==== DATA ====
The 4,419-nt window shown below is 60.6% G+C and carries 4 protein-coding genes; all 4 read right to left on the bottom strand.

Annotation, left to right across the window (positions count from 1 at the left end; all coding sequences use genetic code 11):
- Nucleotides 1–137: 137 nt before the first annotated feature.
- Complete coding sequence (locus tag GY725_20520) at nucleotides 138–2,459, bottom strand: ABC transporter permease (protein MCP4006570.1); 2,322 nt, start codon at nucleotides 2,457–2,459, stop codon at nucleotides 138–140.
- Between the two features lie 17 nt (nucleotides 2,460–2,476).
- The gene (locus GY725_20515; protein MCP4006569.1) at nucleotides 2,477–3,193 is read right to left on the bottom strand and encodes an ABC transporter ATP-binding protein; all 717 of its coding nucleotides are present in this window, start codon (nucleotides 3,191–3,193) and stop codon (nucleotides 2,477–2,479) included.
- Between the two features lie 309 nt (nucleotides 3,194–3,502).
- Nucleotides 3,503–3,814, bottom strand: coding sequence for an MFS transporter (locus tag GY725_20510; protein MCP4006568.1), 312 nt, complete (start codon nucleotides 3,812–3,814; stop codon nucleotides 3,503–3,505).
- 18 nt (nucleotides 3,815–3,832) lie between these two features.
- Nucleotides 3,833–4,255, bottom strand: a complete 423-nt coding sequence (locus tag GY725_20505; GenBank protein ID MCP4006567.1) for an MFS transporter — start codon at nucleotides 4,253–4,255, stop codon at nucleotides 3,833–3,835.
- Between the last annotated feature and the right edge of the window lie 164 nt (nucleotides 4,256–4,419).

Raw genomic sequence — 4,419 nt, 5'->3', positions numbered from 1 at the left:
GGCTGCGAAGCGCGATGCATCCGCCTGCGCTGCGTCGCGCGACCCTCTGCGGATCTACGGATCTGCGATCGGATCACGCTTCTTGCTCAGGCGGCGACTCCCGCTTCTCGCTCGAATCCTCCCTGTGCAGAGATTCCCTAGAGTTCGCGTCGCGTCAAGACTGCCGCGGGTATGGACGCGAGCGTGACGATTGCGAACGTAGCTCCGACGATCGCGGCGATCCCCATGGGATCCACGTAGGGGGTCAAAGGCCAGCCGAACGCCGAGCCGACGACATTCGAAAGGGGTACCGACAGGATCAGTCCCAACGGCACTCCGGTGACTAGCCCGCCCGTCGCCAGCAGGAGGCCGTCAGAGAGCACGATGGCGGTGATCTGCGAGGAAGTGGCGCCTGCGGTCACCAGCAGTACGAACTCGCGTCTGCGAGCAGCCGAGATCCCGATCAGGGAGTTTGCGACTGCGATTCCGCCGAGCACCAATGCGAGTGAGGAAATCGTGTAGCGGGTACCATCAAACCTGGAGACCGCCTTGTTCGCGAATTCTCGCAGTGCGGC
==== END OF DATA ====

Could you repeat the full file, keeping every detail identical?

The 4,419-nt window shown below is 60.6% G+C and carries 4 protein-coding genes; all 4 read right to left on the bottom strand.

Annotation, left to right across the window (positions count from 1 at the left end; all coding sequences use genetic code 11):
- Nucleotides 1–137: 137 nt before the first annotated feature.
- Complete coding sequence (locus tag GY725_20520) at nucleotides 138–2,459, bottom strand: ABC transporter permease (protein MCP4006570.1); 2,322 nt, start codon at nucleotides 2,457–2,459, stop codon at nucleotides 138–140.
- Between the two features lie 17 nt (nucleotides 2,460–2,476).
- The gene (locus GY725_20515; protein MCP4006569.1) at nucleotides 2,477–3,193 is read right to left on the bottom strand and encodes an ABC transporter ATP-binding protein; all 717 of its coding nucleotides are present in this window, start codon (nucleotides 3,191–3,193) and stop codon (nucleotides 2,477–2,479) included.
- Between the two features lie 309 nt (nucleotides 3,194–3,502).
- Nucleotides 3,503–3,814, bottom strand: coding sequence for an MFS transporter (locus tag GY725_20510; protein MCP4006568.1), 312 nt, complete (start codon nucleotides 3,812–3,814; stop codon nucleotides 3,503–3,505).
- 18 nt (nucleotides 3,815–3,832) lie between these two features.
- Nucleotides 3,833–4,255, bottom strand: a complete 423-nt coding sequence (locus tag GY725_20505; GenBank protein ID MCP4006567.1) for an MFS transporter — start codon at nucleotides 4,253–4,255, stop codon at nucleotides 3,833–3,835.
- Between the last annotated feature and the right edge of the window lie 164 nt (nucleotides 4,256–4,419).

Raw genomic sequence — 4,419 nt, 5'->3', positions numbered from 1 at the left:
GGCTGCGAAGCGCGATGCATCCGCCTGCGCTGCGTCGCGCGACCCTCTGCGGATCTACGGATCTGCGATCGGATCACGCTTCTTGCTCAGGCGGCGACTCCCGCTTCTCGCTCGAATCCTCCCTGTGCAGAGATTCCCTAGAGTTCGCGTCGCGTCAAGACTGCCGCGGGTATGGACGCGAGCGTGACGATTGCGAACGTAGCTCCGACGATCGCGGCGATCCCCATGGGATCCACGTAGGGGGTCAAAGGCCAGCCGAACGCCGAGCCGACGACATTCGAAAGGGGTACCGACAGGATCAGTCCCAACGGCACTCCGGTGACTAGCCCGCCCGTCGCCAGCAGGAGGCCGTCAGAGAGCACGATGGCGGTGATCTGCGAGGAAGTGGCGCCTGCGGTCACCAGCAGTACGAACTCGCGTCTGCGAGCAGCCGAGATCCCGATCAGGGAGTTTGCGACTGCGATTCCGCCGAGCACCAATGCGAGTGAGGAAATCGTGTAGCGGGTACCATCAAACCTGGAGACCGCCTTGTTCGCGAATTCTCGCAGTGCGGC